Maybe if some people stopped pointing fingers all the time they would realize that today's high tech farms can feed and fuel the world - while taking care of the environment.

February 3, 2009

Dump crop residue in the ocean?

An article in today's New York Times - click here - suggests that in order to sequester CO2 we should be bailing up corn stalks, wheat straw and other crop residues, then hauling the bails to the ocean and giving them the heave-ho.

That would keep the plant matter from decomposing and "in effect, sequester atmospheric CO2 on a time scale of millennia."

Hmmm. If we're going to all the trouble to gather up that residue, wouldn't it make more sense to haul it to a cellulosic ethanol plant and turn it into a usable fuel? That way we could keep more oil in the ground instead of coming out our tailpipes. A two birds with one stone kind of thing.

Just a thought.

Anti-meat groups using climate change as argument

Groups who would prefer that we eat all veggies and no animal products continue efforts to push their agenda.

Let's Act Now has launched a nationwide "public service announcement" campaign "stressing the urgency of climate change and its connection to our food choices." In other words, don't eat meat because livestock production contributes to "runaway climate change".

The group likes to cite a United Nations study that says animal production produces more greenhouse gases than all global transportation combined. (Doesn't that sound just a tad bit wacko?) It also quotes Dr. Rajendra Pachauri, chair of the Intergovernmental Panel on Climate Change who just happens to be a vegetarian. And on and on.

The organization's website is full of fluffy quotes and general garbage. Its public service announcement mixes images of livestock, food and meat with hurricanes and starving masses. Other pages on their site have an assortment of videos that assign human qualities to animals. (Apparently animals that are pets don't contribute to "global warming"?)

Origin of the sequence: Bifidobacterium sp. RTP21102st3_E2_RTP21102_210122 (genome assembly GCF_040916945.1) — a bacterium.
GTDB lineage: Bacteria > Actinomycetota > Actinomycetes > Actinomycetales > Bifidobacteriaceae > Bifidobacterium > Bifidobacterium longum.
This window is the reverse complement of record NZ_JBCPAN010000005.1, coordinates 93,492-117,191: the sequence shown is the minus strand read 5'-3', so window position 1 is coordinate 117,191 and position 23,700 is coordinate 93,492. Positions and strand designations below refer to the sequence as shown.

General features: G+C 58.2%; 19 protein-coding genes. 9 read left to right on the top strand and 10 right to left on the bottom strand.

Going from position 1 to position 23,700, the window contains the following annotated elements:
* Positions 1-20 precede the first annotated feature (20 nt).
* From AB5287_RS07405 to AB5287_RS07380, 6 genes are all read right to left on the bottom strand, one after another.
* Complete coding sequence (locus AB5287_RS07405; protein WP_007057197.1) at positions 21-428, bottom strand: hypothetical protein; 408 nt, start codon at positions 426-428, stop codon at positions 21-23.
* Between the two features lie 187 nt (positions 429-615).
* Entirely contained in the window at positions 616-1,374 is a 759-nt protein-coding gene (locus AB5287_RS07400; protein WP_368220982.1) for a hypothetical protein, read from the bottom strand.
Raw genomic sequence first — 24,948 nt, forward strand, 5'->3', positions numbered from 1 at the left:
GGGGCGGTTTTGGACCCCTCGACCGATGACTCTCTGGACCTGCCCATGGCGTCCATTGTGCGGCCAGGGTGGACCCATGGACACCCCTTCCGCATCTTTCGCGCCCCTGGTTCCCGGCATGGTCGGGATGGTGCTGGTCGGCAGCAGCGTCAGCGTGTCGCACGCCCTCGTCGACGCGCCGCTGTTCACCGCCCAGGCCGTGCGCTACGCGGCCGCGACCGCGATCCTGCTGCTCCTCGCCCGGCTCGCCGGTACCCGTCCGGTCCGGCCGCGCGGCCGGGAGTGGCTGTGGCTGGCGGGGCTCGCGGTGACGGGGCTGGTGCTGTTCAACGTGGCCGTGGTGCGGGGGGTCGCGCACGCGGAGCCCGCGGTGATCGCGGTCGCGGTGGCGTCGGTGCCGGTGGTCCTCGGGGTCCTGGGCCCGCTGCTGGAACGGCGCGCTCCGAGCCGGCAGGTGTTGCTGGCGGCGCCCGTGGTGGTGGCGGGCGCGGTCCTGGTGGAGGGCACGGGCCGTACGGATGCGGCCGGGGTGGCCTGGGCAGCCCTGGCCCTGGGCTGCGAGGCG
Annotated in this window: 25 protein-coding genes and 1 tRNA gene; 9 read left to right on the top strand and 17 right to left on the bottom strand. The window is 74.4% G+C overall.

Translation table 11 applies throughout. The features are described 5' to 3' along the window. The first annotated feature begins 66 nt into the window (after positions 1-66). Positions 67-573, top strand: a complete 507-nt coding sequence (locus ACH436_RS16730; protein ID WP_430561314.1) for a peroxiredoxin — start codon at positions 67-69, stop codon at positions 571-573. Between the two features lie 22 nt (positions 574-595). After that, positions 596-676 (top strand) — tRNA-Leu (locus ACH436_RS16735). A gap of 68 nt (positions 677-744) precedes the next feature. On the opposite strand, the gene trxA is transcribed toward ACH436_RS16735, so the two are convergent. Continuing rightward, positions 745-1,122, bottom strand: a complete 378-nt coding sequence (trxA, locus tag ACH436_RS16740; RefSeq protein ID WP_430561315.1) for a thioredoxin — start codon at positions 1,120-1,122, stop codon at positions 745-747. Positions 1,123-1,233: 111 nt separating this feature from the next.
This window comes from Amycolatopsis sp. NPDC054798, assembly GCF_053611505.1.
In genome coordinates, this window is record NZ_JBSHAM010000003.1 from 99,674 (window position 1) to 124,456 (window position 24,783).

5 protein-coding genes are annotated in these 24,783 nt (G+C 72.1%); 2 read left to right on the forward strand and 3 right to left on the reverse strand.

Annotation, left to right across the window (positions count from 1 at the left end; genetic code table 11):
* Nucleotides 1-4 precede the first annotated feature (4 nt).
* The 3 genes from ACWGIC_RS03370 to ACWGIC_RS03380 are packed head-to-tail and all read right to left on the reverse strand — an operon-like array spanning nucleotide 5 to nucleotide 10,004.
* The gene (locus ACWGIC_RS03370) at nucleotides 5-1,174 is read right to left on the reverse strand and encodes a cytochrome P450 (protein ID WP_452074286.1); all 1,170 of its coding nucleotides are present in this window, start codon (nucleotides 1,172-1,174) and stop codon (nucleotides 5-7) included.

No single group is behind the site - it's a "collection" of organizations and people. The Human Society of the United States, Physicians Committee for Responsible Medicine (an oxymoron if there ever was one) and some vegan groups are listed in different places, so who knows. (The website domain is registered to Zhihua Dong, a physicist with Columbia University in New York.)

Elsewhere, The Humane Society of the United States (HSUS) is making its way to our nation's Capitol to argue that the time is right for reform. See this article and audio on Brownfield.

Here's a quote from HSUS's Wayne Pacelle: "And we really do hope, and I say it sincerely, that we can work with the agricultural community, to advance reforms that will benefit it, as well as benefiting animals and the interests that the Humane Society of United States Advances."

That could be the biggest lie ever reported in this blog. (Even bigger than this.) Pacelle doesn't want to work with animal agriculture. He wants to shut down animal agriculture.